Microsoft Readies Visual Studio Upgrade
Without further ado, Microsoft will release on Monday its Visual Studio 2010 software development system and the accompanying .Net Framework 4 platform, followed later in the week by the release of the Silverlight 4 rich Internet plug-in software.
The three products are upgrades to key Microsoft technologies and have been touted by the company for some time now. The Visual Studio 2010 platform is anchored by the Visual Studio IDE and also features application lifecycle management tools.
[ InfoWorld columnist Martin Heller recently wrote about making the switch to Visual Studio 2010. ]
"We've got a huge host of great productivity features, things like multiple monitor support," enabling developers to enter code on one monitor and view the design on another, said Sean McBreen, senior director of developer marketing at Microsoft.
Visual Studio 2010 is accompanied by .Net Framework 4. Among other highlights of Visual Studio 2010 is a new editor based on WPF (Windows Presentation Foundation), providing what Microsoft described as a more flexible, feature-rich environment.
"[Visual Studio 2010 is] completely redesigned, it's now built on top of WPF," said Gill Cleeren, a .Net architect at consulting and software development firm Ordina, which is a Microsoft business partner.
"It's a complete new interface that you're getting," said Cleeren, a beta user of Visual Studio 2010 and a leader of the Belgian Visual Studio User Group. He added the performance issues that had beset Visual Studio several months ago have been fixed.
Other features in the 2010 release include capabilities for SharePoint application development via dashboards, as well as support for Windows 7 multitouch and ribbon interfaces. Tools also are offered for building applications for the Windows Azure cloud computing platform.
An IntelliTrace capability for developers and testers enables reproduction of bugs, so they can be eliminated.
"What IntelliTrace brings is the ability to record a video of your application," said John Robbins, a Visual Studio 2010 beta tester at Microsoft partner Wintellect. IntelliTrace, he said, makes debugging much faster.
Version 2010 also includes support for Web development via ASP.Net Model View Controller. Integrated phone design surfaces are offered for building Windows Phone 7 applications.
Visual Studio 2010 includes the Professional, Premium, and Ultimate editions of the platform, as well as the new Visual Studio Test Professional 2010 tool for application testers.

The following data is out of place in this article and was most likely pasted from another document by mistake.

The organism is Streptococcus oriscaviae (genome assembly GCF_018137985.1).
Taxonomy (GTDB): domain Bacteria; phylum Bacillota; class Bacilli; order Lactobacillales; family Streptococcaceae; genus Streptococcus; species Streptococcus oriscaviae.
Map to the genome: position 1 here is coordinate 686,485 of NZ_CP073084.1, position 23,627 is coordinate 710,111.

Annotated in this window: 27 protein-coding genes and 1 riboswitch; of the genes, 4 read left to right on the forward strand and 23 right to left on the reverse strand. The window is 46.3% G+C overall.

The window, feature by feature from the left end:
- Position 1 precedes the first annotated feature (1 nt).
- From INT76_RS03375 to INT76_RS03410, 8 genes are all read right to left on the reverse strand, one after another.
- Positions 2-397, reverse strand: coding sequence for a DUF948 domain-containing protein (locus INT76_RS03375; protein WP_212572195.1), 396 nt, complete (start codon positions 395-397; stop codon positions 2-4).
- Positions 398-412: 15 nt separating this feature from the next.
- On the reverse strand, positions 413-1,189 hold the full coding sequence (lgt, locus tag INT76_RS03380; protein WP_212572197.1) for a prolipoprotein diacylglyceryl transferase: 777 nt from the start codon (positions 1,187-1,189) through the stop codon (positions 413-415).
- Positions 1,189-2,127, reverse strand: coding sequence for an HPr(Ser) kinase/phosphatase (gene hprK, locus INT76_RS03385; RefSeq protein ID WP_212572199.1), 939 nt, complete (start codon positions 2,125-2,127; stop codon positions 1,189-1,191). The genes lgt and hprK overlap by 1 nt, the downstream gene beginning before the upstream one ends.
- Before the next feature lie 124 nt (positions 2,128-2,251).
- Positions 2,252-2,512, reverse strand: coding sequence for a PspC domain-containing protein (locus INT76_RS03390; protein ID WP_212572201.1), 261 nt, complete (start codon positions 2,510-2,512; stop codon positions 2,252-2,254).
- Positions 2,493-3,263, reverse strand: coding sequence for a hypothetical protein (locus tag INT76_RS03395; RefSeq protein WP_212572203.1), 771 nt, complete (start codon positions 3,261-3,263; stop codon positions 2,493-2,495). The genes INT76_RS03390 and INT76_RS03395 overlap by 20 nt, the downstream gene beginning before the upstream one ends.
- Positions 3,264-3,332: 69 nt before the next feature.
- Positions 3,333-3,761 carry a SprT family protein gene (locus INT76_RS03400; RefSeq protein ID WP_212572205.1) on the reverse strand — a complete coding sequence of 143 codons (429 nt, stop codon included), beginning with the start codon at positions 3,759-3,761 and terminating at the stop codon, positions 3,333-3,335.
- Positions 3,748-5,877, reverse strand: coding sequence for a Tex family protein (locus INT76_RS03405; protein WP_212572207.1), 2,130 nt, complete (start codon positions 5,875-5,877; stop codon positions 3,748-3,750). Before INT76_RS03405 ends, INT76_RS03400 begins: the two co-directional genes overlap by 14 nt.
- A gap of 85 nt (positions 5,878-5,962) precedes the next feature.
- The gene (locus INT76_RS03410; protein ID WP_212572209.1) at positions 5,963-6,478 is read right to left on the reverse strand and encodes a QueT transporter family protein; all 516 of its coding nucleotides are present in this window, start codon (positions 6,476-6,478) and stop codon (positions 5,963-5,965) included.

"There's just all sorts of excitement around the testing tools," said Windows application developer Dave Zimmerman, administrator of the Minnesota Visual Studio User Group. Testing capabilities make it easier to automate test scripts for a larger variety of applications said Zimmerman, who manages projects at Microsoft partner Intertech.
The new version of Team Foundation Server, Microsoft's application lifecycle management server, features agile project planning capabilities via workbooks.
"We've done a huge amount to provide more insight into how a project's going," McBreen said.
Microsoft also will announce on Monday availability of the Microsoft-branded version of Team Explorer Everywhere, enabling Eclipse IDE users to use Microsoft's TFS as a back-end ALM server for software development projects.
.Net Framework 4 features capabilities for parallel programming.
"Parallel programming is an incredibly hard thing to do, so we provide a set of APIs to greatly simplify the models that you can think about," said McBreen. "We abstract a lot of that underlying complexity for the developer."
"The ability to do multithreaded applications [is] much easier" with .Net Framework 4, Zimmerman said.
Additionally, the client footprint in version 4 has been decreased by more than 80 percent, making it easier to get applications up and running faster, Microsoft said.
Version 4 also offers additional support for industry standards and increases language choice. The Dynamic Language Runtime in .Net Framework 4 lets developers choose between functional languages, such as C#, VB.Net, and F# and dynamic languages, including IronPython and IronRuby.
The framework can be installed side-by-side with .Net Framework 3.5, so existing applications will not break when developers install .Net Framework 4.
Silverlight 4, the latest version of Microsoft's rich Internet browser plug-in, adds capabilities such as extended out-of-browser capabilities and printing and webcam support.
"You can run an application directly from an icon on your desktop," said McBreen.
It also offers more than 60 customizable controls for building rich, interactive applications, Microsoft said. Charting capabilities are featured.
Silverlight 4 will be released to the Web later this week.
In a blog post late last week, Microsoft's S. Somasegar, senior vice president of the Microsoft developer division, stressed Microsoft's own use of Visual Studio 2010 technologies internally.
"One of the things that stands out clearly for me is our practice of dogfooding the various pieces of Visual Studio throughout the product cycle," Somasegar said." Here at Microsoft, we use the term 'dogfooding" to refer to the internal use of a pre-release product in our daily work -- after all, until our product is good enough for us to use every day, it's not good enough for the rest of the world either!"
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